Yet the finale largely chooses to believe that reconciliation and peace are possible, if not easy to achieve. With the Indigo threat looming, all parties come together to stop the plan from coming to fruition, including some people who would not have been inclined to work with each other otherwise. It’s taken Clare a season-long transformation to get to the point where she can turn against Mira and Indigo, but it’s a much shorter transition for Spencer, who gives her a critical tip on finding a cell he’d been leading. Howard’s hostility toward Howard Prime for taking over his life in Alpha gets set aside for the same reason, though not before Howard has a gun to his other’s head. (One minor gripe: It seems strange that Howard prioritizes settling a beef with his other over saving millions of people whose lives are in imminent danger, but that’s how this plays out.)
The heart of “Better Angels” is the scene where the Silks come home together for the first time since the two Howards switched worlds. In that period, Howard has been thoroughly abused on the Prime side, beaten and imprisoned and interrogated, all while imagining Howard Prime lustily gobbling up his identity. As for Emily, she’s had the unique opportunity to perform a gut-rehab on her soul, carving out the regrettable aspects of her life before the coma and starting again as a nobler being. It’s this Emily who gently pleads with Howard for a chance to start over, but the prospect is difficult for him to embrace. He tells her that he’s always known she’s lived a double life and that he’d told himself that accepting her betrayal was unconditional love, part of the marital contract. He’s now come to see it as a form of “cowardice,” and doubts a new beginning is possible. “We would all like to be the better version of ourselves,” he tells her. “I don’t know if it’s possible.”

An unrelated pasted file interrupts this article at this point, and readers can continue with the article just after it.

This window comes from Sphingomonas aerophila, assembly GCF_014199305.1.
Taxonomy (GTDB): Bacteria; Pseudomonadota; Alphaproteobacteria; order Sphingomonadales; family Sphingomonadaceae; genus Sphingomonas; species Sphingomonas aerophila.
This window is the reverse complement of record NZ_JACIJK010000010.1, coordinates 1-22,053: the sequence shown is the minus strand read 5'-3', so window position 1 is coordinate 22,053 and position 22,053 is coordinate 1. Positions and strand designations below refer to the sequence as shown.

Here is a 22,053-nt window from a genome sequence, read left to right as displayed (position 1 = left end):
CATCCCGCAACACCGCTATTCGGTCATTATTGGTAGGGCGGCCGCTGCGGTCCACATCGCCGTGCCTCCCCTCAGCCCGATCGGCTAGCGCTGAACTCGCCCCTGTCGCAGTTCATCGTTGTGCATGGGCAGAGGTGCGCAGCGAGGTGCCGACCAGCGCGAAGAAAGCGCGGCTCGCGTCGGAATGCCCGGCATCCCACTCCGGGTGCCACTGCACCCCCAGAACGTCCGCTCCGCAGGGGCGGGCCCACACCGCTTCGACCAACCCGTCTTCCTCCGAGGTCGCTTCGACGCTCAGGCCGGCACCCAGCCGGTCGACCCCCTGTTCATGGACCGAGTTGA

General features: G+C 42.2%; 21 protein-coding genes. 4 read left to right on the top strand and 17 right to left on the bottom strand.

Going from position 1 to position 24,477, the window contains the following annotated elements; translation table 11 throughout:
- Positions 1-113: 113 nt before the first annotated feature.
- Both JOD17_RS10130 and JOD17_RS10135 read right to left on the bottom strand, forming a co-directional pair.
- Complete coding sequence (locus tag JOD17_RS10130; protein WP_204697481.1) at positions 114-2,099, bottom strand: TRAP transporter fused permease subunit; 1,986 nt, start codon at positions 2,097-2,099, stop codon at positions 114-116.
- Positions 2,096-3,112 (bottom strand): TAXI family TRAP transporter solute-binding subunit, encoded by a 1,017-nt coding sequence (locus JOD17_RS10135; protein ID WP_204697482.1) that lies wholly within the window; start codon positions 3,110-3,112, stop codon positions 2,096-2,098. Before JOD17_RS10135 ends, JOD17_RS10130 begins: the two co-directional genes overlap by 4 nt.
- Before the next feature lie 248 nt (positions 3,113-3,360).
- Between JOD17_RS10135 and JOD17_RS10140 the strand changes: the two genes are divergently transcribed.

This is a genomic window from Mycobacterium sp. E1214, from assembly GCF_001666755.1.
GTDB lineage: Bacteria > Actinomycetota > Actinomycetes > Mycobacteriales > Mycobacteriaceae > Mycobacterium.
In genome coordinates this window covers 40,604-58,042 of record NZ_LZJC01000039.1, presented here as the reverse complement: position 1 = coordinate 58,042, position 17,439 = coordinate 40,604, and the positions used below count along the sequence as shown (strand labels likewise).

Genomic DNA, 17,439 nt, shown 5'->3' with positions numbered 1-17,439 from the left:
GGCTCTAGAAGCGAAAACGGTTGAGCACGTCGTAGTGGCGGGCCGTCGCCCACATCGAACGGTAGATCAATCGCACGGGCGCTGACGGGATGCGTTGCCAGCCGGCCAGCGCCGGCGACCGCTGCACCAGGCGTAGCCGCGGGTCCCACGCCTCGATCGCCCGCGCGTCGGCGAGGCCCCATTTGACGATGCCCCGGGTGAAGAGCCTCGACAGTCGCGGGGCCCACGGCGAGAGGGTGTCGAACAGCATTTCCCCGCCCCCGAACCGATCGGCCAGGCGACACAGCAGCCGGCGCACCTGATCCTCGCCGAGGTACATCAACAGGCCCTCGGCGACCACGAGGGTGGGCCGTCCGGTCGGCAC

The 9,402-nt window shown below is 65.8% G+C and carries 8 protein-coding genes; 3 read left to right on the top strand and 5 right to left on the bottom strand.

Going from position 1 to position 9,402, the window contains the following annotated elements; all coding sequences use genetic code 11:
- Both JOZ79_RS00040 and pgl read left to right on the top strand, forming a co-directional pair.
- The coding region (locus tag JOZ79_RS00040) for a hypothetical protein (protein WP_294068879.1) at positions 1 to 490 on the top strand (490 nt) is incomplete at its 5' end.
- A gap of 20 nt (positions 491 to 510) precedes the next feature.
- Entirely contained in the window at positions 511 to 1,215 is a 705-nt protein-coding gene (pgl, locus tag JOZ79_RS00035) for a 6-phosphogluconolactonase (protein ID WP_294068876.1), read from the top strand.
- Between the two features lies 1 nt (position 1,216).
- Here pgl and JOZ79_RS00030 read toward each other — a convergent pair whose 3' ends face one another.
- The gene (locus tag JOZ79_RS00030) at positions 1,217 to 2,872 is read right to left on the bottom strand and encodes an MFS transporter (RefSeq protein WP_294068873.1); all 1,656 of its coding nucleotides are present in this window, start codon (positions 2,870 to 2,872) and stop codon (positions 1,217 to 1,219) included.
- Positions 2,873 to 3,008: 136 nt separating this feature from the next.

Counterpart seems to believe that it is, by and large, though it’s a line as thin as the trip wire Ethel chooses to step on. And who’s to say what’s better, anyway? The show has always likened Indigo to a terrorist cell, but if you believe that the Alpha world deliberately released a biological agent designed to decimate your wife, then it’s not immoral or incomprehensible to plot an equivalent response to it, as Mira does. What’s fascinating is that Mira’s Alpha self is shown leading a completely normal life, with a couple of happy, healthy young children. They’re the same person, reacting to a drastically different menu of options.
The message of Counterpart: As they go, so do we.
• A final tip of the hat to one of the best opening credits sequences out there. Evocative graphics, great score, unskippable.
• The two-worlds experiment has been a failure — in that assertion, Mira and Yanek are mostly correct — but it’s touching to see the scene where diplomats from both sides negotiate an exchange of detainees before the Crossing is closed. They like each other. And they’ll miss continuing to try to hold the peace between Alpha and Prime.
• “We’ve been taught to believe that the existence of this other world was some aberration of nature. But what if this was all nature’s plan and the real test isn’t whether we can eradicate this other side of ourselves. What if it’s about acceptance?” That seems like a good working thesis for the episode, until it isn’t.
• J.K. Simmons could turn this same dynamic into a straight-up odd-couple comedy about identical twins and just take everyone’s money.